The Letter (Seinfeld)
|Episode no.||Season 3
|Directed by||Tom Cherones|
|Written by||Larry David|
|Original air date||March 25, 1992|
"The Letter" is the 38th episode of the sitcom Seinfeld. The episode was the 21st of the third season. It aired on March 25, 1992.
Kramer poses for a portrait to be painted by Jerry's new girlfriend, Nina (Catherine Keener), which an elderly, art-loving couple (Elliott Reid and Justine Johnston) admire. George feels obligated to buy something when he accompanies Jerry to Nina's art studio, especially when she offers George her father's tickets to the owner's box at Yankee Stadium. George then reluctantly purchases a $500 painting, which he tries to sell to Jerry for $10 at the end of the episode.
With Nina's tickets, George brings both Elaine and Kramer to the owner's box at Yankee Stadium. In order to get out of a prior engagement (her boss's son's bris), Elaine lies to her boss, Mr. Lippman, saying she must tend to her ill father. However, once the three are seated in the box, Elaine refuses to remove her Baltimore Orioles baseball cap and they are consequently evicted. Kramer, while attempting to climb over the dugout, is struck in the head by a baseball. At the same time, Nina and Jerry have an argument and break up.
Upon returning to Jerry's apartment, Elaine discovers her confrontation in the Yankees' owners box was published with a picture in the sports section of the paper. After an unsuccessful attempt at stealing the sports section of the paper from his office, Elaine fears her boss will realize and fire her. Meanwhile, a poetic and emotional letter is delivered to Jerry's from Nina. Although he is initially moved and humbled, Jerry soon finds out that the letter was plagiarized from the Neil Simon film Chapter Two. While Jerry reinstates his breakup with Nina, the elderly couple who admired Kramer's portrait walk in to confirm their purchase.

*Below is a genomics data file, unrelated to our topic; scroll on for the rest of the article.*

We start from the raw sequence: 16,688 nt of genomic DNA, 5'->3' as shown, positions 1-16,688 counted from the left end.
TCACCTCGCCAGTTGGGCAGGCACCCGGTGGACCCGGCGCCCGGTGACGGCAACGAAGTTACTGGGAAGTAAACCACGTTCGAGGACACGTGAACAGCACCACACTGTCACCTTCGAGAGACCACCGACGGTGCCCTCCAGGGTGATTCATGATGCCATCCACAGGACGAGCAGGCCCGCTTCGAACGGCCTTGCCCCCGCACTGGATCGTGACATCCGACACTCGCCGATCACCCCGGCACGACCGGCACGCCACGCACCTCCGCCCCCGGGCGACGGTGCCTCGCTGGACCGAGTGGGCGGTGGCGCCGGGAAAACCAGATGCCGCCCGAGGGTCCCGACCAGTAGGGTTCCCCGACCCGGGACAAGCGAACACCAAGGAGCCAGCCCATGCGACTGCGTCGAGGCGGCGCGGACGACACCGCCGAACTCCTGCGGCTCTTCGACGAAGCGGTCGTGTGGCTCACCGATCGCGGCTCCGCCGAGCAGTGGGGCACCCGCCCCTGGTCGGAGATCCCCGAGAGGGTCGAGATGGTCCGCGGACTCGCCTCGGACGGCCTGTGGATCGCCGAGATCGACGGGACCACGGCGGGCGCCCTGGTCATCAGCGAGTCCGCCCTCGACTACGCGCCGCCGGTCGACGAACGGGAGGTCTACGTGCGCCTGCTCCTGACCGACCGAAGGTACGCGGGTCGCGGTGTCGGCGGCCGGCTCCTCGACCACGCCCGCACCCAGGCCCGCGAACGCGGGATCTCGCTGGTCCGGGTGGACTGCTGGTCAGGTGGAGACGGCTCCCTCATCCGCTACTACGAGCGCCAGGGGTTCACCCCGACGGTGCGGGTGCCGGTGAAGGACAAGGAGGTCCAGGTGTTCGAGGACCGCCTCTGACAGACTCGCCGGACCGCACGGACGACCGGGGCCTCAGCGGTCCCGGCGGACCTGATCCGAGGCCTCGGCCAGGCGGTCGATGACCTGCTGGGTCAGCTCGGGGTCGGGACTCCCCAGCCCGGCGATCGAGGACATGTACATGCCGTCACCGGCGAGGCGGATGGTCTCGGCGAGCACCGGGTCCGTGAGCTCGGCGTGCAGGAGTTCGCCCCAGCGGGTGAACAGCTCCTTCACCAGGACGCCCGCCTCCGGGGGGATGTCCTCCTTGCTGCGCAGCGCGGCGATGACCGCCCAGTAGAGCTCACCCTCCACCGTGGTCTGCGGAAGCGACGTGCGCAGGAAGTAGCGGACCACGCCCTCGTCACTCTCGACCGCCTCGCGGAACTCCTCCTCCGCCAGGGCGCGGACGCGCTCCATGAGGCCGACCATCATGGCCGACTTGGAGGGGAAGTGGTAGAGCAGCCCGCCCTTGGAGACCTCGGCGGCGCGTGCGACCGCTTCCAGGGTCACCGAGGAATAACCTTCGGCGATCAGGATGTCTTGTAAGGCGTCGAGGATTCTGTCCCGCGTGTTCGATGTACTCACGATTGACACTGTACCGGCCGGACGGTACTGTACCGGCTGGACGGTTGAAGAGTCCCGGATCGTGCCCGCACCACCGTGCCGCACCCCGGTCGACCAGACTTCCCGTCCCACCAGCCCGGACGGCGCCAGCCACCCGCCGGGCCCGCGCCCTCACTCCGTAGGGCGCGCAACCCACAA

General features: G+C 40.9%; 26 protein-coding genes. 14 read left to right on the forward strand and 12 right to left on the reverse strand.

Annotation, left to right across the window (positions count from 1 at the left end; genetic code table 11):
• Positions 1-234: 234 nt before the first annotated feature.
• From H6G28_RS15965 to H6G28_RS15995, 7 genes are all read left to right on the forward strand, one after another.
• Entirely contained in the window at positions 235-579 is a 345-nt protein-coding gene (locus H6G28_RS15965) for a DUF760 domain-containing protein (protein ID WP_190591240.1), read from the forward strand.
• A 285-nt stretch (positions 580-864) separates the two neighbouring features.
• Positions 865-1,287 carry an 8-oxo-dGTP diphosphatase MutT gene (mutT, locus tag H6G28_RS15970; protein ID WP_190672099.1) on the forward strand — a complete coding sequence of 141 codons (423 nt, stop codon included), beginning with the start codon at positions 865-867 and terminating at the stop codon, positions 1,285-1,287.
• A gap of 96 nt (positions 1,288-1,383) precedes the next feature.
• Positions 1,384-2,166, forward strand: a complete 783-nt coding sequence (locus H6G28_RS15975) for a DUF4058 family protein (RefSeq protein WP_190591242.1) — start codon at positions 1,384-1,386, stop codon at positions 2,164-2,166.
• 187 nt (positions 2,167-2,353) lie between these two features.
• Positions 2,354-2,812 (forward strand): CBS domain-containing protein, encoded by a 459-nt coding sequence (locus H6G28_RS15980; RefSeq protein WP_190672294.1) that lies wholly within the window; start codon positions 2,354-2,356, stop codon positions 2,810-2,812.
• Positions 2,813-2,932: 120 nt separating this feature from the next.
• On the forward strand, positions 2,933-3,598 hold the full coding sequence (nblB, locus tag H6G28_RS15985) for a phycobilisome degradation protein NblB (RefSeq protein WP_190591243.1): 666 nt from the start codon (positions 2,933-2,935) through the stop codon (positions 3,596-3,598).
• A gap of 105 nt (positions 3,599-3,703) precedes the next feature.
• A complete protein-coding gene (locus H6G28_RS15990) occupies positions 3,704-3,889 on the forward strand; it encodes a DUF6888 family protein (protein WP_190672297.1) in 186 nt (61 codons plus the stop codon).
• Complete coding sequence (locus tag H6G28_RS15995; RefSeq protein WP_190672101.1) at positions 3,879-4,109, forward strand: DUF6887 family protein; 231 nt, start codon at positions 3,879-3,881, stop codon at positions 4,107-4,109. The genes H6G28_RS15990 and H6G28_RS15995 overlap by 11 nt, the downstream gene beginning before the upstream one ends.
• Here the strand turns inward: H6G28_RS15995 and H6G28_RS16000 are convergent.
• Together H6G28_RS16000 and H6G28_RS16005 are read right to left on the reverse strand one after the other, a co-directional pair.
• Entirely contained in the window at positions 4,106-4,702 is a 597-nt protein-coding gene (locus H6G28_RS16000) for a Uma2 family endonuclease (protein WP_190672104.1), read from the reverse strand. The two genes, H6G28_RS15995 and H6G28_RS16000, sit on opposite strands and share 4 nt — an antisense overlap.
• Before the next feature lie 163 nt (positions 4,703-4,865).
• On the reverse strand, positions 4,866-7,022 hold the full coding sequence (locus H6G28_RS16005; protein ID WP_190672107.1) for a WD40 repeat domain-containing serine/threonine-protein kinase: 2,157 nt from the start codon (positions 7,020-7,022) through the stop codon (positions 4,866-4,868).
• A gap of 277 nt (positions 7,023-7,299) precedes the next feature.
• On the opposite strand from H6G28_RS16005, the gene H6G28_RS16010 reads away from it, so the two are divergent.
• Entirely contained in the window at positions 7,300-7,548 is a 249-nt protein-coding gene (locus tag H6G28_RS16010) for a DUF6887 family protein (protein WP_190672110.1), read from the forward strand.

Elaine is summoned to her boss's office, whose accountant is revealed to be Nina's father. As he recites the baseball cap story over the phone, Lippman is amused and apparently does not realize that the offender was Elaine. He informs her that Nina's father has given him tickets to Yankee Stadium and invites her to wear a Baltimore cap (which she coincidentally has in her office) as a joke.
In the closing scene, Kramer dines with the elderly couple who purchased his portrait, and Jerry and George watch the televised Yankees game, only to find Elaine in yet another cap altercation as described by Phil Rizzuto.
Both the oil painting of Kramer and the words the elderly couple use to describe it became popular among Seinfeld fans. Rob Thomas of the Wisconsin State Journal included the line "he is a loathsome, offensive brute, yet I can't look away" in his top 20 of Seinfeld lines.
- Thomas, Rob (June 7, 2001). "Top 20 Seinfeld Lines". Wisconsin State Journal. p. 3.